Los Angeles, 3 November 2011, Art Media Agency (AMA).
In the past few weeks, “Resale Royalties” are the subject of many court cases within the art market in United States. It is clear that it is more common for auction houses, such as Sotheby’s and Christie’s to be involved in these cases, however this time round, galleries should also be concerned. The Sam Francis Foundation, which represents the works by the late abstract painter, has taken legal action against nine galleries who have “failed and refused” to pay overdue royalties. In fact, the California Resale Royalties Act of 1976, not only applies to living artists but also to people who have rights over late artist’s works, twenty years after their death.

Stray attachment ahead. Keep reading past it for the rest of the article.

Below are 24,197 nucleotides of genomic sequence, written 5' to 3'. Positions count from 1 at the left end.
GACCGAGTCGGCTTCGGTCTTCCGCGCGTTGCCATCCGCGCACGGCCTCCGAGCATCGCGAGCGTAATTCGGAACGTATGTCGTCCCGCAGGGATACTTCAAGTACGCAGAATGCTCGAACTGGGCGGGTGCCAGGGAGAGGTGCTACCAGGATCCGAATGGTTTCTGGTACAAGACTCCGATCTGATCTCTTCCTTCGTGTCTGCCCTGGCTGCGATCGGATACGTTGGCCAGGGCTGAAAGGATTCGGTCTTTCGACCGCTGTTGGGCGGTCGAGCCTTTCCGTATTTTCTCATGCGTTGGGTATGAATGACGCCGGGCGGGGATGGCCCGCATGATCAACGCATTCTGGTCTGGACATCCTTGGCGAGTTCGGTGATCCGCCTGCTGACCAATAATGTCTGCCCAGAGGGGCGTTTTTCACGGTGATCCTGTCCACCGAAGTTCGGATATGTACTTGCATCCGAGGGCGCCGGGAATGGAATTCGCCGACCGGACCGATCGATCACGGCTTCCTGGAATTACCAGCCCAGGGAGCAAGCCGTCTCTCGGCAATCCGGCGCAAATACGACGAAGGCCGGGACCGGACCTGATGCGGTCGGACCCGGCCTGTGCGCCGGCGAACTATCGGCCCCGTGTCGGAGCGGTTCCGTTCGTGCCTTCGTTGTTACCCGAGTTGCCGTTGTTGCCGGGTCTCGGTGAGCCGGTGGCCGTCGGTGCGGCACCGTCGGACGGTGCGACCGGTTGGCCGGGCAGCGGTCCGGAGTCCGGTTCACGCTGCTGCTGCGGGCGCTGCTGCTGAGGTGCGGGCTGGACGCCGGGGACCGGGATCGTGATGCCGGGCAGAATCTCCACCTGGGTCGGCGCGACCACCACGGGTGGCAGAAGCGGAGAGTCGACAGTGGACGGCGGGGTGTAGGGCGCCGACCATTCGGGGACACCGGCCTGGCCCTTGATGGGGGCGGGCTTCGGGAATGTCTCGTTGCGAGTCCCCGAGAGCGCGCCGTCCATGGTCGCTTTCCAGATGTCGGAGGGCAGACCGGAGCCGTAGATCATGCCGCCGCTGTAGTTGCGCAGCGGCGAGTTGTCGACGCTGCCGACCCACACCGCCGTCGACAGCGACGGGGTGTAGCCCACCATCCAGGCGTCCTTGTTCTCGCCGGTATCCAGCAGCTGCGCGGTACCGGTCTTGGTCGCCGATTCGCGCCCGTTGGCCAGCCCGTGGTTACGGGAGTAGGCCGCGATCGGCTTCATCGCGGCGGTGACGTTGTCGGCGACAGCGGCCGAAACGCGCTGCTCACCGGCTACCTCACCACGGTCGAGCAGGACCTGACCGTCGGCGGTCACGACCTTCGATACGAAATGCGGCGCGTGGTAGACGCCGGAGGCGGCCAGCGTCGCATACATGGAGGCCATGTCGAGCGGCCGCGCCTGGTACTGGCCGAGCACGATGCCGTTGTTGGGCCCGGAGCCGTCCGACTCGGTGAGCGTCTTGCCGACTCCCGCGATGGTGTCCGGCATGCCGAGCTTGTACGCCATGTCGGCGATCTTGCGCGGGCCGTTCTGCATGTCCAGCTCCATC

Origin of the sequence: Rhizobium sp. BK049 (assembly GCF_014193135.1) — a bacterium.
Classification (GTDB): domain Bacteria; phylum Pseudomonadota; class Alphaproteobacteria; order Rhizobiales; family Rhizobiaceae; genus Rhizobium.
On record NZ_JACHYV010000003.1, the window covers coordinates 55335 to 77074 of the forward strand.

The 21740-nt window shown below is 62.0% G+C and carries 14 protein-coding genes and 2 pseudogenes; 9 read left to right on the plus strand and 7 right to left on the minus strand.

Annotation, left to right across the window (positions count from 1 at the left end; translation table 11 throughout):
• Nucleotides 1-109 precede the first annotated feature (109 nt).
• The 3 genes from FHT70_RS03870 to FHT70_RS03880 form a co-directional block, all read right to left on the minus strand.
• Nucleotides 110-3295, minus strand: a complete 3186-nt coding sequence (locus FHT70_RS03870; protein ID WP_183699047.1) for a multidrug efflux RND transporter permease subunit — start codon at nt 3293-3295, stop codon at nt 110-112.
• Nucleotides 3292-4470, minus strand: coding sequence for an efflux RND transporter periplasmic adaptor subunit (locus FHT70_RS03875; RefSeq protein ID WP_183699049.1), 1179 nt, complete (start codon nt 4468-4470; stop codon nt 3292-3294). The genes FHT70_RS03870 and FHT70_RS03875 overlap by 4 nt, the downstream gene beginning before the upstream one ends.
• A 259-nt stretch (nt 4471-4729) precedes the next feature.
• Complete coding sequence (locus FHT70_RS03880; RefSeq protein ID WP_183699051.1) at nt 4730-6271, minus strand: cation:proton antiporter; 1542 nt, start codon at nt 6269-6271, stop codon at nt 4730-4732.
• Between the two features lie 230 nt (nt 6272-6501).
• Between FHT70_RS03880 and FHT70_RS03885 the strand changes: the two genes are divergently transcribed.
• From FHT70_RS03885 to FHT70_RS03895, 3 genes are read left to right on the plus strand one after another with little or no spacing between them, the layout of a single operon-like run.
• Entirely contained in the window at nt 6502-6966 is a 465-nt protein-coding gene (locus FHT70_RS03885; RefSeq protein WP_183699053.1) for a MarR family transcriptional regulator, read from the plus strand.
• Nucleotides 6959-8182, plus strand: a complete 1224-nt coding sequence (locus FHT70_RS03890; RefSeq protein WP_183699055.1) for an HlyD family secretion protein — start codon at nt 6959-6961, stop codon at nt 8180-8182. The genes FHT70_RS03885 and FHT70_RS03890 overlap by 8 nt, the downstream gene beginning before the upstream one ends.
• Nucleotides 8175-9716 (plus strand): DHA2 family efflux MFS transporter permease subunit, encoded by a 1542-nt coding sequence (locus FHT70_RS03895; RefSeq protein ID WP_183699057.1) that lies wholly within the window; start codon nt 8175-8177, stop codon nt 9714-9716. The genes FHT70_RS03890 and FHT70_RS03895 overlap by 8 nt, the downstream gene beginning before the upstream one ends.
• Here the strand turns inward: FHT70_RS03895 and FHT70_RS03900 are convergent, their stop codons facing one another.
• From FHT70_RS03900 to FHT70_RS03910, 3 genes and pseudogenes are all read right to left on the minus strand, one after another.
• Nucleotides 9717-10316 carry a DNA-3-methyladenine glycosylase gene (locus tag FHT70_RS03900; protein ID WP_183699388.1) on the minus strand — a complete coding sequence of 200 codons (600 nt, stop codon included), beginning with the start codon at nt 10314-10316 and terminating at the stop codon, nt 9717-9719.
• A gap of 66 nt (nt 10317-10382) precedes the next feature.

The Sam Francis Foundation, created in 1994 soon after the artist’s death, is suing some of California’s most active galleries, in what are known as secondary-market sales: Manny Silverman, Ace, Leslie Sacks, Hamilton-Selway, Denis Bloch, Lora Schlesinger, Martin Lawrence and Hackett-Mill. Some galleries have spoken out about these claims in Los Angeles Times. Doug Chrismas of Ace Gallery denies the accusations as he states “all of the works we’ve sold were purchased directly from Sam or his estate”. Denis Bloch said, “I don’t see a reason for me to be sued by the foundation — I sell prints. Never in my life have I sold an ‘original’ Sam Francis painting.”
The heavy media coverage focusing on the California law is believed to encourage other artists or their rights holders to claim their royalties, which are usually ignored by art market actors.